• As much as I dislike Eminem (the guy has ISSUES), I’m loving his two new releases.  He’s catchy as hell.
  • Recent movies watched:  According to Greta (Ellen Burstyn helps elevate the movie, which stars Hilary Duff), Leap Year (eh), The Time Traveler’s Wife (eh – also, Rachel McAdams needs to eat a hamburger.  In the scene when they first have sex, and she gets out of bed and you can see her naked back, you can see each and every one of her ribs and vertebrae – to the point I thought it was part of the story line, it was so emphasized.)
  • Trying to decide if I want to go to the beach in November.  I figured it would be good to get away and write (doing NaNoWriMo again this year!).  But then, my friends said they might go to the Bahamas.  So, do I want to go to the Warm Bahamas and have fun with friends or the Cool Carolina Beach to “check out”?  Decisions, decisions…
  • Trying to decide what to do today. Have the day off, considering going to the zoo down the road, or becoming a tourist in my own city.  Hmm…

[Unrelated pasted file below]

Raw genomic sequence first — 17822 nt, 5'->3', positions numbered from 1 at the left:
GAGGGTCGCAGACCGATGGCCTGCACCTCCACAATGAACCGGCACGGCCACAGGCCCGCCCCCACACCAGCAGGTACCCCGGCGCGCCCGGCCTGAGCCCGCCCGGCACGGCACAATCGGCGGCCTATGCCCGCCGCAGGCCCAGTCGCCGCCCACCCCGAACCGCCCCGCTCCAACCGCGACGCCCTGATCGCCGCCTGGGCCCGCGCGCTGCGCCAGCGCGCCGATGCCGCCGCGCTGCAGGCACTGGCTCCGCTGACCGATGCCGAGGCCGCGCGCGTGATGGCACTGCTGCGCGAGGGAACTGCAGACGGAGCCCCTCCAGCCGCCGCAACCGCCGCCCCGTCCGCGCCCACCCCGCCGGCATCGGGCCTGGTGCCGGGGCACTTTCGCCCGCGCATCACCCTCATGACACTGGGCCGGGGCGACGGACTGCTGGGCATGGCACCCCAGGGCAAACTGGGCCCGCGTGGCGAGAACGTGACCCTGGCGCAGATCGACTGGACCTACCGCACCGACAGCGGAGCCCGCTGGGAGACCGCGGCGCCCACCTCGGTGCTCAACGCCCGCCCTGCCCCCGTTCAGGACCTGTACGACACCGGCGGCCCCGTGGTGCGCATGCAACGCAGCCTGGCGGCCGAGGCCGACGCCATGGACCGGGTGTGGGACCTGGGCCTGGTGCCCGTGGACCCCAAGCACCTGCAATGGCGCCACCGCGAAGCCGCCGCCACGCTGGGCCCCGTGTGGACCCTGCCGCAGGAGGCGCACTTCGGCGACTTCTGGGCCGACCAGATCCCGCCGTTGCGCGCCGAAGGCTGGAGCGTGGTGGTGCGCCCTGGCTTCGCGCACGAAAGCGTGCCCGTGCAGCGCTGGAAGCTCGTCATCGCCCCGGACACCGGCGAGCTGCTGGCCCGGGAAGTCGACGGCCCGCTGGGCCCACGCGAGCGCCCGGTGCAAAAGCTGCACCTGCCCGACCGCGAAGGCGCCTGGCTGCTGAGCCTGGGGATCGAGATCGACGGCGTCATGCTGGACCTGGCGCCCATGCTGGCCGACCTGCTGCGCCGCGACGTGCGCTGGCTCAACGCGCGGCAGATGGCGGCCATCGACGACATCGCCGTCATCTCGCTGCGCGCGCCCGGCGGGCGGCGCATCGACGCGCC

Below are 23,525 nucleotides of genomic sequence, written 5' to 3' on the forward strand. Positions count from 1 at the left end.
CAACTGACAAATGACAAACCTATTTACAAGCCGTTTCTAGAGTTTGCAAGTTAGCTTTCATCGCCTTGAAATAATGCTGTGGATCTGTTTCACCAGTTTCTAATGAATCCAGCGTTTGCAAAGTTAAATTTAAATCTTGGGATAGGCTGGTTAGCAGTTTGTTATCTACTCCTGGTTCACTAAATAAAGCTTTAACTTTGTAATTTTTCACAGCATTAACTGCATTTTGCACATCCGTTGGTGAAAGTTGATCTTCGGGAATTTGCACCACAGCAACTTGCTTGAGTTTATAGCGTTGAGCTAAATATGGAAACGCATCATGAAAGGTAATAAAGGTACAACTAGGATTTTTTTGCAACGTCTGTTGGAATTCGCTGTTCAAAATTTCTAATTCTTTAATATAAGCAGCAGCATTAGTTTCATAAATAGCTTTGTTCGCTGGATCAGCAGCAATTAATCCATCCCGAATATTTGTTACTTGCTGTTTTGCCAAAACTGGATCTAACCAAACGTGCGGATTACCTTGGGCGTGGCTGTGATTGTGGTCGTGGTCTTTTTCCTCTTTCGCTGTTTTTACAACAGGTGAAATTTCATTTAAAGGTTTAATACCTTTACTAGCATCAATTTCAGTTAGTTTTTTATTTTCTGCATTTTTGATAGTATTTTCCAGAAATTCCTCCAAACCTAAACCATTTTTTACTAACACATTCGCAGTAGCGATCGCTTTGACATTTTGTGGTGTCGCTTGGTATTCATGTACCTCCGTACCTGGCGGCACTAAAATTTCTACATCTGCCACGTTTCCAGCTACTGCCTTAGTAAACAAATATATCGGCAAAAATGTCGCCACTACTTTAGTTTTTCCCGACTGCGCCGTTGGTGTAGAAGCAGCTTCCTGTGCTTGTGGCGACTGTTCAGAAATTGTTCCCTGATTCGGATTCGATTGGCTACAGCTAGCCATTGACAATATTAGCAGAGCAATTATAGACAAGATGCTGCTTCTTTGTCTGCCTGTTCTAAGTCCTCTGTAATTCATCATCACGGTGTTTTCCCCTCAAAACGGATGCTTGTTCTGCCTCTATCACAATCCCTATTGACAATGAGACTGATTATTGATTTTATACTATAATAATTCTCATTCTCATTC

• LoveLoveLove the song “Sometime Around Midnight” by Airborne Toxic Event.  I liked it when it originally came out, kind of forgot about it, and heard it again the other day at work and fell in love again.  (Geauxgirl, can you get that on Rock Band?)

Scars: A Followup (postsecret of the week)

courtesy of postsecret

 

This postcard jumped out at me today, as an odd, serendipitous followup to my post on scars (found here). 

With emotional scars, as with physical scars, they are evidence that we survived, even though, at times, we thought we wouldn’t.

We are stronger than we think we are.  The fact that we have scars, emotional and physical, is proof of that.

www.postsecret.com